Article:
Dubai: The Muslim holy month of Ramadan began at sundown on Wednesday, as the faithful prepared for a month of dawn-to-dusk fasting intended to bring them closer to God and to remind them of the suffering of those less fortunate.
For the next 30 days, Muslims will refrain from eating or drinking anything — even the tiniest sip of water — from sunrise to sunset. Many will strictly observe prayers, read the Quran and donate to charity as they seek to draw closer to God. Family and friends will gather for joyful nightly feasts.
More than 1.8 billion Muslims, who account for around a quarter of the world’s population, are expected to observe Ramadan. Islam follows a lunar calendar, so the month begins a week and a half earlier each year, cycling through the seasons, including the long days of hot summers.
The start of the month depends on the sighting of the crescent moon by local religious authorities and astronomers, and can sometimes vary from country to country. But this year there was broad agreement that it began Wednesday evening, with Thursday declared as the first day of fasting.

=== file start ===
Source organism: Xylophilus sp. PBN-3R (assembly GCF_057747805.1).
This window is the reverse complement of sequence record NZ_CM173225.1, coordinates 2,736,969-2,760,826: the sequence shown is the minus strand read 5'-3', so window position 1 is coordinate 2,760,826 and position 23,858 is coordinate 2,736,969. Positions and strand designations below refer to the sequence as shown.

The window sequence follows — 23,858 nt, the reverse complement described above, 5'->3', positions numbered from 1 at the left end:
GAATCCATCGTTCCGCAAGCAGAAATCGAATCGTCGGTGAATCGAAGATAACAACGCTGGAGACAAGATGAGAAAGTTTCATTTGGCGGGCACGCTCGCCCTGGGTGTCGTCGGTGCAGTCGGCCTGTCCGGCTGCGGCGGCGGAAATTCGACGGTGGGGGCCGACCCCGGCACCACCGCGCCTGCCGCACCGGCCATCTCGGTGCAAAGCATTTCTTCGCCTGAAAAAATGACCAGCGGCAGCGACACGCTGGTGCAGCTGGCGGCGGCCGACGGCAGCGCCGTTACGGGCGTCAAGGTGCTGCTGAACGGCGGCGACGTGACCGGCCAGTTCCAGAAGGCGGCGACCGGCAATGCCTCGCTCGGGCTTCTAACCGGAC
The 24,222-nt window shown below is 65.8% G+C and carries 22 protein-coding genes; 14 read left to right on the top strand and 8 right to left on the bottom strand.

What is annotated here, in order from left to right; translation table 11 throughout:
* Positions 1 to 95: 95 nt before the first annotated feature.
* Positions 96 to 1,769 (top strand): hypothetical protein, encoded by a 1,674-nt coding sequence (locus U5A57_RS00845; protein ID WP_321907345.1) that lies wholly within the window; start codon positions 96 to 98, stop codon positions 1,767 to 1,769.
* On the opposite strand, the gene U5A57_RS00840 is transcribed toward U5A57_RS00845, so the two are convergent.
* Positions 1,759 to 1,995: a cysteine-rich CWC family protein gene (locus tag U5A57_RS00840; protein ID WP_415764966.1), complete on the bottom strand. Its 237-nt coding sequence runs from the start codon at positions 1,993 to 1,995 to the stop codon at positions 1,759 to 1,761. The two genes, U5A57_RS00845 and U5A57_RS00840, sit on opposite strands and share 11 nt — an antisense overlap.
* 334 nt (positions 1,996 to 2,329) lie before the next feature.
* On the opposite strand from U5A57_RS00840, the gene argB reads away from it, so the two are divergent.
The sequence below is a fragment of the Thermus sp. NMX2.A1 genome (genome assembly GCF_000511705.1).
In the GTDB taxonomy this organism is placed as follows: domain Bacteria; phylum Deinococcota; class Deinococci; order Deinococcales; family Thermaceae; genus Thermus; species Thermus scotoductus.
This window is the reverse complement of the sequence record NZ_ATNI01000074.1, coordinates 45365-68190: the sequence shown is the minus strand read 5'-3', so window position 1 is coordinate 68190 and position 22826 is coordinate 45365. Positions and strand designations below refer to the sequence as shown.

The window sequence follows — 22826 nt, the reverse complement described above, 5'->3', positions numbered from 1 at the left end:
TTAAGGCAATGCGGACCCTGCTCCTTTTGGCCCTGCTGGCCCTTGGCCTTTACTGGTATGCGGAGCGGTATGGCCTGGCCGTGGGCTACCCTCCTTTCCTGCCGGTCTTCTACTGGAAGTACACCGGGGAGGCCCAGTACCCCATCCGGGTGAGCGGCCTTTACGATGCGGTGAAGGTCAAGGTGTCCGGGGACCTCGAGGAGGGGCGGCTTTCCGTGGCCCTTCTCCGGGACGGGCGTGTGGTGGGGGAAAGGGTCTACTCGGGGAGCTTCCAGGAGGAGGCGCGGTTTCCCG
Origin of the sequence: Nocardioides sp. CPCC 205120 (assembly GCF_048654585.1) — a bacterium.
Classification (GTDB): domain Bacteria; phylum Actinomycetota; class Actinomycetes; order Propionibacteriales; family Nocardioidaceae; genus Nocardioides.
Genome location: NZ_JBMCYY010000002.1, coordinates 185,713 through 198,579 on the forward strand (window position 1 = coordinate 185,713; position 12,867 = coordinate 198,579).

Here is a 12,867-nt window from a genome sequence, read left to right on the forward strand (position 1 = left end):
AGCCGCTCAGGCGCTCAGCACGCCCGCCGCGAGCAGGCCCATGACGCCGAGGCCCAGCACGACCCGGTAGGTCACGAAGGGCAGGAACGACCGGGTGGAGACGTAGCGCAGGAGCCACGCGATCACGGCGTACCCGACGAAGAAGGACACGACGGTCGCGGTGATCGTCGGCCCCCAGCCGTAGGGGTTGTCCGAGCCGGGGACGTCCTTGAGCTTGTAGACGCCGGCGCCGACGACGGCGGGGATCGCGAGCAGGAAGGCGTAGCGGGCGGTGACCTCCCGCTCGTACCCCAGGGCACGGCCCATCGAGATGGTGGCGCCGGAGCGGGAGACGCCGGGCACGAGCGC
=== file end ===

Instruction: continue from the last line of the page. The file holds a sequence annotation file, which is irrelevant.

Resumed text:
However, the holy month will also be shadowed by the suffering in Turkey and Syria, where an earthquake last month killed more than 52,000 people, and in conflict zones across the Muslim world, though there have been some encouraging signs of possible reconciliation.
“We used to look forward to Ramadan as the most beautiful month of every year,” said 19-year-old Rama Jamal, recalling how her family would decorate the house and sit together reading the Quran. Now she lives alone in the war-ravaged northern Idlib province of Syria. After surviving more than a decade of war, her parents and brother were killed in the earthquake.
“Now I’m by myself, and there’s no mood of Ramadan, there’s no joy,” Jamal said. “I’m missing my family all the time, every hour.”
In the impoverished Gaza Strip, which has been under an Israeli blockade since the militant group Hamas seized power there in 2007, residents struggling to cope with higher prices also fear another war amid months of soaring Israeli-Palestinian violence.
“The prices of many staples have increased crazily,” said Mohammed Forra, a grocery store owner in Gaza City. He said the price of cooking spices has doubled since last year.